El Cigala, Flamenco Legend in the Making, Plays the Gusman Center Tonight
Flamenco, as we all know, is the quintessential style from La Madre Patria (the Motherland), harking back to the Andalusian gypsies. Fittingly, the genre has its legends. Names of those past, like Lola Flores and El Camaron de La Isla ("the Shrimp of the Island," no joke), pass with reverence from lips of Spaniards everywhere.
A few of the old guard still perform, like Paco de Lucia, and other, younger artists are forming a new generation of flamenco greats.
Case in point: Diego El Cigala, who's probably best known for his work with one of Cuba's living legends, 85-year-old pianist Bebo Valdes. The two released Lagrimas Negras together in 2003, a brilliant fusion of flamenco's fiery vocal style with the tropical sway of Cuba's piano. The collaboration won them a Grammy, three Premios de la Música, an Ondas Award, and five Amigo Awards, not to mention three platinum albums in Spain and one each in Argentina, Mexico, and Venezuela.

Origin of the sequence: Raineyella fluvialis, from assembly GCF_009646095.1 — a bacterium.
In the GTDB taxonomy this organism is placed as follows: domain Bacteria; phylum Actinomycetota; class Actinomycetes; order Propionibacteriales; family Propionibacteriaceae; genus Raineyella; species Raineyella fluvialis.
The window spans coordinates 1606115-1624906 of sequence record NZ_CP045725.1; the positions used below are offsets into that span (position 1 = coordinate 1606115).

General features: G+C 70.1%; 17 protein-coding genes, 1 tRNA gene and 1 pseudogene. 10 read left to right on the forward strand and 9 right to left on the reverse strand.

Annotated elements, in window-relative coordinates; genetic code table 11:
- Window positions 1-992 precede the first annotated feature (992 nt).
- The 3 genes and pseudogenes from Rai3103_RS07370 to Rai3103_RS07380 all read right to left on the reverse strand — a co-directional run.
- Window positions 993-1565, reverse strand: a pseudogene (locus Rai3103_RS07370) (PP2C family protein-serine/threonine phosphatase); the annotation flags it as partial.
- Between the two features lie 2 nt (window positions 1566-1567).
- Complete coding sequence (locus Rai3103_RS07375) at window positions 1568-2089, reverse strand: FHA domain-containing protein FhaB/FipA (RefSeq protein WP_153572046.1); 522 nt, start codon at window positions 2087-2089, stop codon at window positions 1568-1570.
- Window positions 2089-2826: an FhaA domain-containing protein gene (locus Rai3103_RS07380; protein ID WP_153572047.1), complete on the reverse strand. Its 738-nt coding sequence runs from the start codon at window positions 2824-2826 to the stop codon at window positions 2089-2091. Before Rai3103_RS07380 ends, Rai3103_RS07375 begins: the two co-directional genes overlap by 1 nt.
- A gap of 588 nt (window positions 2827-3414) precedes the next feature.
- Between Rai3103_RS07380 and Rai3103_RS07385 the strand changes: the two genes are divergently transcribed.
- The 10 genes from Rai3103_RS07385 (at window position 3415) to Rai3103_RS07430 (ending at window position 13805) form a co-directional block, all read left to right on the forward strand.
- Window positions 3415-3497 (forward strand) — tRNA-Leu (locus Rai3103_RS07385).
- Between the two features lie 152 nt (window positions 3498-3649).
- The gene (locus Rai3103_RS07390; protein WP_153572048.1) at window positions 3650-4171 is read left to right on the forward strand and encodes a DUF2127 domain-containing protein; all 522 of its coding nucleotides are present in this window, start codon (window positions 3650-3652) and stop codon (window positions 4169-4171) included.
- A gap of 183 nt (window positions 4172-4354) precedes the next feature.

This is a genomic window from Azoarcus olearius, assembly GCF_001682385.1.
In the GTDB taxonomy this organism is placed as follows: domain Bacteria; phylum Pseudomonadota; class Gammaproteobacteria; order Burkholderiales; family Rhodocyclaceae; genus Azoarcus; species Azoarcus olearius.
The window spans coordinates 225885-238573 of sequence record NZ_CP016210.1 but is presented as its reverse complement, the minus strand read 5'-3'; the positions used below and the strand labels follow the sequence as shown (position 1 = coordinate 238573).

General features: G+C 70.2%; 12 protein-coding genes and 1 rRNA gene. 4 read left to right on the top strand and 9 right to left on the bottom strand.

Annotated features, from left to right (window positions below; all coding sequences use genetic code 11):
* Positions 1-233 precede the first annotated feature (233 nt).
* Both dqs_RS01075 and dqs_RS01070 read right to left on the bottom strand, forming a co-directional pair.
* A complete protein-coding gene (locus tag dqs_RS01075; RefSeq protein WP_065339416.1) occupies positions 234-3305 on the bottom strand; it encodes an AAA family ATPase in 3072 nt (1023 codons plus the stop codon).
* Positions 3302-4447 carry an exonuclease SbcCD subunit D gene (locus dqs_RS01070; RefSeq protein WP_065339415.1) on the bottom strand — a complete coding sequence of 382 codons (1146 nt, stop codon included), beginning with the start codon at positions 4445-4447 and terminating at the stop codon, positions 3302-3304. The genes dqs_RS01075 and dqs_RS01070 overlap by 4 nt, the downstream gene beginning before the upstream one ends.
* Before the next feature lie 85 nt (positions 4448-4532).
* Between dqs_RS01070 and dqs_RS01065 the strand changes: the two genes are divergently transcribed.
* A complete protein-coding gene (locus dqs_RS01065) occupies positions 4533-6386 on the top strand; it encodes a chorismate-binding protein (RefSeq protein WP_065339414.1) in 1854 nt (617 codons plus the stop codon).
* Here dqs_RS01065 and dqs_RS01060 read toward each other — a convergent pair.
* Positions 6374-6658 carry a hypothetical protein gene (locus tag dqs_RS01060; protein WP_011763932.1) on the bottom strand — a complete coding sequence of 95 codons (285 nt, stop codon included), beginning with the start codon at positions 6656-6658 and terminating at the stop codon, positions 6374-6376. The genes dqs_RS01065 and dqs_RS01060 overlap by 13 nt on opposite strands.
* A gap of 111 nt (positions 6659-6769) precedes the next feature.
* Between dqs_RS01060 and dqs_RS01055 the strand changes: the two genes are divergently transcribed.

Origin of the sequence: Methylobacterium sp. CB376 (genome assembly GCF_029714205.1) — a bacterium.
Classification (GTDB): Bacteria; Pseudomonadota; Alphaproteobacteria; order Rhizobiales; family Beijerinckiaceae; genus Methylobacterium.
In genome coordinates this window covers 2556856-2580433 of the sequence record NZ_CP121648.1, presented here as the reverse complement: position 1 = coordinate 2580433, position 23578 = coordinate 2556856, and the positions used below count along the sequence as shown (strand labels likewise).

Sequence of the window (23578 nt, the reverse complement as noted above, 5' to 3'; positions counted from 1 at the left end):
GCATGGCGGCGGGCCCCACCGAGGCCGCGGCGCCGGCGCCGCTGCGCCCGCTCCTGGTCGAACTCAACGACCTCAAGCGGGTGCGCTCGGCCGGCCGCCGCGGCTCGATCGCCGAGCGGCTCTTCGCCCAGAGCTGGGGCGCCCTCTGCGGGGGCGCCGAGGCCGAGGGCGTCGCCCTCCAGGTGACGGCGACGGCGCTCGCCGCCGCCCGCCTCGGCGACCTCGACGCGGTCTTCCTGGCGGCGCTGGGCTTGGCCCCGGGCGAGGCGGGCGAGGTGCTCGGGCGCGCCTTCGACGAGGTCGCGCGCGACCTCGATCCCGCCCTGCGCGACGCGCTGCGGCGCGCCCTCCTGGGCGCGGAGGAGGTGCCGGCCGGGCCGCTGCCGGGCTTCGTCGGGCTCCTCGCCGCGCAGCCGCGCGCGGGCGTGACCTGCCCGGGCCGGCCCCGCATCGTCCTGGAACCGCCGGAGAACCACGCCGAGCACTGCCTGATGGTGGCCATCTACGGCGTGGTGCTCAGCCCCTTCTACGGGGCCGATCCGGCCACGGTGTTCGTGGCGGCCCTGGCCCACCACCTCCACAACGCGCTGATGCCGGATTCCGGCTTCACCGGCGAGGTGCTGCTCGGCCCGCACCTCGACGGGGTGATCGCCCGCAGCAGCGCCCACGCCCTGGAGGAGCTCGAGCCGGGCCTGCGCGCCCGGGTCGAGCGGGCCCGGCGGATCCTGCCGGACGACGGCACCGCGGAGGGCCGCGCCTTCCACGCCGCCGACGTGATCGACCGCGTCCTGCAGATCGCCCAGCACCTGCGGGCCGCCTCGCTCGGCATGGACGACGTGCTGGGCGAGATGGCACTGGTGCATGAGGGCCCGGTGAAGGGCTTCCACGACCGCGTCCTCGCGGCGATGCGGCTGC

El Cigala arrives in Miami tonight to play the Gusman Center, and to do what he does best -- take that traditional flamenco vibe, and respectfully rework it. This time he's giving tango the business. At least that's the word about his upcoming new album, from which this performance should feature some material. Tickets go for $30 to $70.
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